The Two Queries
The next two function, rawQuery() and query() are called by the class library, DBInterface inside 'try..catch' statements. However, it is here, where the database is opened if not opened already and where the SQFlite plugin, db, actually performs the queries. The second function passes on the to the SQFlite plugin the many options traditionally available to an SQL Select statement. These next two functions are primarily used by the function, _tableList(). It is these two that directly query the 'system tables' found in the database and, in this case, list the table names found in the database, and the field names of a specific table respectively.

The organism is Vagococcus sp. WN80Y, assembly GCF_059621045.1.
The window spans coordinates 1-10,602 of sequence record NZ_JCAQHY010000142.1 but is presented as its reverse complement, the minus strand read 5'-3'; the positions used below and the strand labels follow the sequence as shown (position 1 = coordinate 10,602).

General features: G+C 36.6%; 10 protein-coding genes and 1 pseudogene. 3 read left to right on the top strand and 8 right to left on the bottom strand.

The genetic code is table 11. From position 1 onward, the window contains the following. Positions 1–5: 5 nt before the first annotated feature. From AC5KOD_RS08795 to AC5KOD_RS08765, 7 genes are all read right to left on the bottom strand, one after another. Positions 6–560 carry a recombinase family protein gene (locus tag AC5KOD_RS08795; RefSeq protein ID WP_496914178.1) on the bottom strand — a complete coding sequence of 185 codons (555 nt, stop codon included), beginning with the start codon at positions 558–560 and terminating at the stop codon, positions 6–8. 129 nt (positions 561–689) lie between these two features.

Make the List
Finally, at the end of the class library is the function, _tableList(). It is called when the database is opened in the function, _open(). It is this function that fills the two Map objects, _fields and _fldValues, with the names of all the fields of all the tables contained in the database.